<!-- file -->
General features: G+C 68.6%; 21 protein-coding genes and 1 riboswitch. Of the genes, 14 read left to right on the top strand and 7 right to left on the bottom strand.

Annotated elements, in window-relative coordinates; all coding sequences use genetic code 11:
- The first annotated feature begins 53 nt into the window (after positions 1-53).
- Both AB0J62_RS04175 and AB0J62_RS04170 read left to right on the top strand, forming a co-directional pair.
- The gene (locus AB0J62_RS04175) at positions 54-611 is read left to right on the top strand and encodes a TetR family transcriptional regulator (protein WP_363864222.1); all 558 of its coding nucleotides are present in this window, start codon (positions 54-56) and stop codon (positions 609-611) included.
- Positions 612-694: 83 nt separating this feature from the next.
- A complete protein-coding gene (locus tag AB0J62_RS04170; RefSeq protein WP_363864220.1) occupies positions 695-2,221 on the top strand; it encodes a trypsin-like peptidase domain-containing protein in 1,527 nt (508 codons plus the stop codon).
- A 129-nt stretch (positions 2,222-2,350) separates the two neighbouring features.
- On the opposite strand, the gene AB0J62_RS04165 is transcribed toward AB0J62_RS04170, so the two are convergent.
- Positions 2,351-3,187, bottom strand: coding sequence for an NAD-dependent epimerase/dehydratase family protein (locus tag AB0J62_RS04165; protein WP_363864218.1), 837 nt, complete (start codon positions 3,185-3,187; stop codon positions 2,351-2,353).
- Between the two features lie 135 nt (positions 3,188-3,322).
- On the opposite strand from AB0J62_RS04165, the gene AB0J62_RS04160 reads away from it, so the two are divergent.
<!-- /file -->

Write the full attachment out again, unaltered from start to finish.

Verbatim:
General features: G+C 68.6%; 21 protein-coding genes and 1 riboswitch. Of the genes, 14 read left to right on the top strand and 7 right to left on the bottom strand.

Annotated elements, in window-relative coordinates; all coding sequences use genetic code 11:
- The first annotated feature begins 53 nt into the window (after positions 1-53).
- Both AB0J62_RS04175 and AB0J62_RS04170 read left to right on the top strand, forming a co-directional pair.
- The gene (locus AB0J62_RS04175) at positions 54-611 is read left to right on the top strand and encodes a TetR family transcriptional regulator (protein WP_363864222.1); all 558 of its coding nucleotides are present in this window, start codon (positions 54-56) and stop codon (positions 609-611) included.
- Positions 612-694: 83 nt separating this feature from the next.
- A complete protein-coding gene (locus tag AB0J62_RS04170; RefSeq protein WP_363864220.1) occupies positions 695-2,221 on the top strand; it encodes a trypsin-like peptidase domain-containing protein in 1,527 nt (508 codons plus the stop codon).
- A 129-nt stretch (positions 2,222-2,350) separates the two neighbouring features.
- On the opposite strand, the gene AB0J62_RS04165 is transcribed toward AB0J62_RS04170, so the two are convergent.
- Positions 2,351-3,187, bottom strand: coding sequence for an NAD-dependent epimerase/dehydratase family protein (locus tag AB0J62_RS04165; protein WP_363864218.1), 837 nt, complete (start codon positions 3,185-3,187; stop codon positions 2,351-2,353).
- Between the two features lie 135 nt (positions 3,188-3,322).
- On the opposite strand from AB0J62_RS04165, the gene AB0J62_RS04160 reads away from it, so the two are divergent.